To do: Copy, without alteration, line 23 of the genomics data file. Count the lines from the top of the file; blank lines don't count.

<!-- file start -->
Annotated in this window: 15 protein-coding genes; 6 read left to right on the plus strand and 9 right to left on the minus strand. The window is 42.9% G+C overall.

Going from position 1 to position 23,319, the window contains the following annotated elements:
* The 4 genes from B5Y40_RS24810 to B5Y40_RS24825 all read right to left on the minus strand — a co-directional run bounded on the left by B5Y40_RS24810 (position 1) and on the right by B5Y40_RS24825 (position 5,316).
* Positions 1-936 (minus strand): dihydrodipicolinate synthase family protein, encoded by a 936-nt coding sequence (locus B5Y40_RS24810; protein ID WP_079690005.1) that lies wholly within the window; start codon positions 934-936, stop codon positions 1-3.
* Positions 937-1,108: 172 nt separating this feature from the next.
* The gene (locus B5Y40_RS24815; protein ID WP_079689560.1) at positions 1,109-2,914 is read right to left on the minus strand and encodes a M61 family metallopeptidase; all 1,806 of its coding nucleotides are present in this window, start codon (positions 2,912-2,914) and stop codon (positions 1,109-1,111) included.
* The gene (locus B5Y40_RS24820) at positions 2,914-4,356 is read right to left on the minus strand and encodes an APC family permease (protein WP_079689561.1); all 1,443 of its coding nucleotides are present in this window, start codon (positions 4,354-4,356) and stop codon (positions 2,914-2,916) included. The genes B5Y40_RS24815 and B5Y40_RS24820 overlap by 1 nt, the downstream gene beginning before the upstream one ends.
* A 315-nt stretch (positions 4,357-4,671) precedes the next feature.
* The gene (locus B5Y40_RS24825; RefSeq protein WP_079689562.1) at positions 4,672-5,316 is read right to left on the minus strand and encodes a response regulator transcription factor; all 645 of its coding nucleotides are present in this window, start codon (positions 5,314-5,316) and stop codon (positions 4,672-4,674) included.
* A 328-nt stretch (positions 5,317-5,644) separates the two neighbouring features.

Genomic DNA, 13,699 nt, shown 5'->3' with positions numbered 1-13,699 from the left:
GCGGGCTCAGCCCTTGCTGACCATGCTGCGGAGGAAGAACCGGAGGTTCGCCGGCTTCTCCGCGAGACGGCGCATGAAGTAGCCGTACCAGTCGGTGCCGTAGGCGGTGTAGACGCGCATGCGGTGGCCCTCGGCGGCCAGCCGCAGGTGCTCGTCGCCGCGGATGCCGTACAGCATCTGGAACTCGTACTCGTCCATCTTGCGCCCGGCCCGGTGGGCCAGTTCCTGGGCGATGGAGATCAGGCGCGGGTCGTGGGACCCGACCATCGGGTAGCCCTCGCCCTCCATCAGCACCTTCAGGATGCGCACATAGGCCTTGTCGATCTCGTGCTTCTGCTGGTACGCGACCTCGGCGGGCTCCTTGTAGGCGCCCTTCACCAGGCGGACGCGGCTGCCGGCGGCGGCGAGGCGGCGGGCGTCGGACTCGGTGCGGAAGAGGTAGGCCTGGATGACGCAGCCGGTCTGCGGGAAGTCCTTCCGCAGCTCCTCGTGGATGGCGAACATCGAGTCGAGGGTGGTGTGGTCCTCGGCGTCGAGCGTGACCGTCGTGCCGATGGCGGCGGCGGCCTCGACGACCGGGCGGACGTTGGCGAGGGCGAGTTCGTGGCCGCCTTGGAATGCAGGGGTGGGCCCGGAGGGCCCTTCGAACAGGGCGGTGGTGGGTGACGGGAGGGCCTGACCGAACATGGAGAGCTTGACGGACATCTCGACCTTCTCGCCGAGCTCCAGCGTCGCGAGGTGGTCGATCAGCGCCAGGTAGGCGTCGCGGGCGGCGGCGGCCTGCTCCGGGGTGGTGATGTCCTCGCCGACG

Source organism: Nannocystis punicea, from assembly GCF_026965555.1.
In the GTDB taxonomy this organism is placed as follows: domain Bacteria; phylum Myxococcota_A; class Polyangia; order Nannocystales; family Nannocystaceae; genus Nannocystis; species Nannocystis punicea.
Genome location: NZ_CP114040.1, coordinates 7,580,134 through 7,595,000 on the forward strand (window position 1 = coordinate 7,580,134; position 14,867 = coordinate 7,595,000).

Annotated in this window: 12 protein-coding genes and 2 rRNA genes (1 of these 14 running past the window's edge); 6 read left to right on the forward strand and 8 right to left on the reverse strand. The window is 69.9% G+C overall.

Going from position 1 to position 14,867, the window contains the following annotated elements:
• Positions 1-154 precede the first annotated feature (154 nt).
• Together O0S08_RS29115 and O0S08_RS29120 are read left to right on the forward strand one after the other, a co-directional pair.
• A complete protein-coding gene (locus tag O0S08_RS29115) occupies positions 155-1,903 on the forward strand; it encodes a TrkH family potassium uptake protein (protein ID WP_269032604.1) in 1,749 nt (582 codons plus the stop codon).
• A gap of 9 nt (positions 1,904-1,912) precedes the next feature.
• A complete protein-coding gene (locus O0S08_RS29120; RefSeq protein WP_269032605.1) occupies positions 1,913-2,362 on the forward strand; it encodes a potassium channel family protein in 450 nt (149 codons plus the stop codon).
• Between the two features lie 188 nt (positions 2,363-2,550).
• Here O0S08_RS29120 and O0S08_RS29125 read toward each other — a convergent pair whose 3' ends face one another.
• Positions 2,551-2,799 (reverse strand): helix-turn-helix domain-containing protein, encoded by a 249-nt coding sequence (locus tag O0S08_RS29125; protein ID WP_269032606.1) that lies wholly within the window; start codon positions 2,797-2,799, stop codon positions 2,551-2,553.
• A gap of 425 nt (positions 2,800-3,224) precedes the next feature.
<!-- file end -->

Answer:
• Between the two features lie 188 nt (positions 2,363-2,550).